The Cavaliers have the league’s best record for the second year in a row. Their best player is likely about to win his second MVP award in a row. They’ve made major changes to their team specifically designed to avoid another disappointing playoff exit. If they win, they become the first Cleveland team to win a major pro sports title since 1964. If they lose, there may well be no next year. No pressure or anything.
Here’s why the Cleveland Cavaliers might just pull it off this year:
1. LeBron James
He’s 16 (big) wins away from his official coronation as the league’s best player and the best player of his generation. He’s four losses away from a summer of ridicule and a possible location change. It’s impossible to confidently say that he’s the league’s best player until he gets some jewelry. What can be said is that LeBron, for the second straight regular season, was significantly better than any other player in the league.
No player imposes his will on the game the way that LeBron does. He’s a dominant force on offense, and can seemingly get to the rim and finish any time he feels like it. His combination of scoring and passing ability is off the charts; he shattered the record for assists per game by a forward this season while scoring almost 30 points a game. He’s the best player in the league on the fast break. He’s not automatic with his jumper, but he’s improved his ability to hurt teams with deep jumpers. He’s a great rebounder for his position. He’s capable of playing lockdown man-to-man defense late in games and getting shocking blocks and steals coming from the weak side. No team relied more on one player than the Cavaliers did this season, and no team had a better record. As long as LeBron James suits up for the Cavaliers, they have a great chance of beating any of their opponents.
It’s no secret that the Cavaliers have modeled their franchise using the Spurs as a blueprint. Like the championship Spurs team, the Cavaliers have the personnel to match up with any team in the league and beat them at their own game, something they weren’t capable of doing last season. They have both the biggest and tallest player in the league on their roster, and managed to be successful without either of them in the lineup. The Cavs have the size to matchup with the hulking front lines of Orlando and Los Angeles, and they have enough sweet-shooting forwards and perimeter players capable of cross-matching to play an uptempo game with any team that wants to run with them. If the Cavaliers can figure out the best way to fit their pieces together in a given series, they have the talent to play any style and play it very well.
The Cavaliers weren’t as dominant defensively this season as they were in years past, finishing only seventh in defensive efficiency. However, they have historically played much better defense in the playoffs than they have in the regular season, when their effort increases and LeBron James starts playing much harder on that end of the floor. They will be getting Shaq back for the playoffs, who did a great job defending the paint in the regular season. Anderson Varejao has proven himself to be one of the league’s best defenders at the power forward spot. Anthony Parker and Delonte West give opposing shooting guards hell for the full 48 minutes. The Cavaliers have always been a defense-first team under Mike Brown — don’t expect them to forget that during the most important postseason run in franchise history.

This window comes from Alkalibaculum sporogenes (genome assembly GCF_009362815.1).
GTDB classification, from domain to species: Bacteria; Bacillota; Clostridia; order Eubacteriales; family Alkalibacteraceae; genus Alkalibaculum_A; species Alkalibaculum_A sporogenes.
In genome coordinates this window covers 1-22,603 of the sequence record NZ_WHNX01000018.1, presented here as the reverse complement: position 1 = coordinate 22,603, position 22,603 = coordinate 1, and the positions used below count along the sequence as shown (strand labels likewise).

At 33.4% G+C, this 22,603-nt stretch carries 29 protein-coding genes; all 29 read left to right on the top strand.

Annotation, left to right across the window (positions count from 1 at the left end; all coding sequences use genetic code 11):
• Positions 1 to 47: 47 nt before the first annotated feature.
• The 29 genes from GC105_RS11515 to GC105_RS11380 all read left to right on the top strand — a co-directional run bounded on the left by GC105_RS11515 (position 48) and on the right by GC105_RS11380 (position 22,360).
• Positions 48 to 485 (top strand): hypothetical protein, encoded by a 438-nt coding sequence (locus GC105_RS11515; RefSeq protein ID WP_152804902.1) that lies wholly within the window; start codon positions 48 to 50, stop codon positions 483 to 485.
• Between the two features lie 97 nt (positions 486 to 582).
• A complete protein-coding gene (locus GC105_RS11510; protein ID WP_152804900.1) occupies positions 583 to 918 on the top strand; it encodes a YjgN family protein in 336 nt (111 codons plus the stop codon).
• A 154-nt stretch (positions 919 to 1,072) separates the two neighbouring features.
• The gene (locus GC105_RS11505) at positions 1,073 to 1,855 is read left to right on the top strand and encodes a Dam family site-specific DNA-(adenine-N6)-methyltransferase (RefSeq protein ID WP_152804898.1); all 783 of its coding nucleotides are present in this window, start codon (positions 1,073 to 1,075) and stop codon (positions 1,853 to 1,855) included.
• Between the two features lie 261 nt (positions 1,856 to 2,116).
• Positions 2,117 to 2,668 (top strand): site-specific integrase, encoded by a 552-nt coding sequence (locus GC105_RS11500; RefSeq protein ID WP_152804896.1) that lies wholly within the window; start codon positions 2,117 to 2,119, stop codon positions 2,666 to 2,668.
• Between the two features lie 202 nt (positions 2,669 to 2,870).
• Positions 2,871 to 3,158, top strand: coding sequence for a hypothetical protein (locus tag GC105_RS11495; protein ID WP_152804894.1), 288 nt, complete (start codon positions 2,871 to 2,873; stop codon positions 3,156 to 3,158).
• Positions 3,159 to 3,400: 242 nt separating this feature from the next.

4. Three-Point Shooting
If you have LeBron James and Shaquille O’Neal controlling the paint on offense, who do you want to put around them? Three-point shooters. Well, the Cavaliers have those. Mo Williams and Anthony Parker are snipers from beyond the arc, and Delonte West, Antawn Jamison, and even Jamario Moon are all capable of hitting threes if they’re left open. Throw in the occasional three-point barrage from LeBron, and the Cavaliers finished the season with the second-best three-point percentage in the league, trailing only the Suns in that category. The Cavs are a classic “pick your poison” team on offense — they finish at the rim better than any other team in the league, and will gladly knock down the open three if the defense collapses.
JJ Hickson, Leon Powe, Daniel Gibson, Jawad Williams, and Jamario Moon have all proven themselves to be solid NBA players. It’s entirely possible that none of them could see significant minutes for the Cavs in this year’s playoffs. That’s how deep the Cavs are.
It’s not the sexiest team about the team, but the Cavs lead the NBA in rebound rate this season. Nobody on the team is averaging gaudy rebound totals, but almost all of their players rebound exceptionally well for their position. Because of this, the Cavs control the boards. It can’t be overstated just how important winning the possession battle is in the playoffs, and the Cavs have a leg up in that regard.
The Cavs have assembled a team with great chemistry on the court (every player is comfortable being in LeBron’s shadow, and they all compliment his strengths very well), as well as off of it. It’s always easy to have fun when you’re winning a lot, but the Cavs seem to have a lot of faith in each other, which could end up coming in handy for them.
The Cavaliers know what this playoff run means to them. Shaq, Zydrunas, and Jamison aren’t getting any younger. They’ve had the best regular-season record in the league for two years in a row. Cleveland is aching for a championship. LeBron’s future with the team could be on the line. The Lakers have last year. The Celtics have 2008. The Magic have the future. For the Cavaliers, this is the year. Now they just have to go out there and actually do it.